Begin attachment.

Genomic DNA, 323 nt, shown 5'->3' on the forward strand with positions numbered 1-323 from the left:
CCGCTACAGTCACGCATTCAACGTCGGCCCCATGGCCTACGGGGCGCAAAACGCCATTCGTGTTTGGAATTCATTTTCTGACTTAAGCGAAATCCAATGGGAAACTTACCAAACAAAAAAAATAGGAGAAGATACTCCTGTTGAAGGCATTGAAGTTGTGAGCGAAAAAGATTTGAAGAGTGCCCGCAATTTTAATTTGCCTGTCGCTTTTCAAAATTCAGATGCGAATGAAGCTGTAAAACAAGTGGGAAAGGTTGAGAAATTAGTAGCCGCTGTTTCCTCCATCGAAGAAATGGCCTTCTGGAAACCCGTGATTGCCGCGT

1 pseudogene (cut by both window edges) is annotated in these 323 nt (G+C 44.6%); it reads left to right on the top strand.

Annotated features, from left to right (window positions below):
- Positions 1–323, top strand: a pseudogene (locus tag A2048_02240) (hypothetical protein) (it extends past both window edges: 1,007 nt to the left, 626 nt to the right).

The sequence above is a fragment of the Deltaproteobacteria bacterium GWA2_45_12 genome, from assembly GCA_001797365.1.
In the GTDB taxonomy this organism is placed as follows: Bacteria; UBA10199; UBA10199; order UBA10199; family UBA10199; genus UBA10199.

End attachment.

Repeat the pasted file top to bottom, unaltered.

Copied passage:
Genomic DNA, 323 nt, shown 5'->3' on the forward strand with positions numbered 1-323 from the left:
CCGCTACAGTCACGCATTCAACGTCGGCCCCATGGCCTACGGGGCGCAAAACGCCATTCGTGTTTGGAATTCATTTTCTGACTTAAGCGAAATCCAATGGGAAACTTACCAAACAAAAAAAATAGGAGAAGATACTCCTGTTGAAGGCATTGAAGTTGTGAGCGAAAAAGATTTGAAGAGTGCCCGCAATTTTAATTTGCCTGTCGCTTTTCAAAATTCAGATGCGAATGAAGCTGTAAAACAAGTGGGAAAGGTTGAGAAATTAGTAGCCGCTGTTTCCTCCATCGAAGAAATGGCCTTCTGGAAACCCGTGATTGCCGCGT

1 pseudogene (cut by both window edges) is annotated in these 323 nt (G+C 44.6%); it reads left to right on the top strand.

Annotated features, from left to right (window positions below):
- Positions 1–323, top strand: a pseudogene (locus tag A2048_02240) (hypothetical protein) (it extends past both window edges: 1,007 nt to the left, 626 nt to the right).

The sequence above is a fragment of the Deltaproteobacteria bacterium GWA2_45_12 genome, from assembly GCA_001797365.1.
In the GTDB taxonomy this organism is placed as follows: Bacteria; UBA10199; UBA10199; order UBA10199; family UBA10199; genus UBA10199.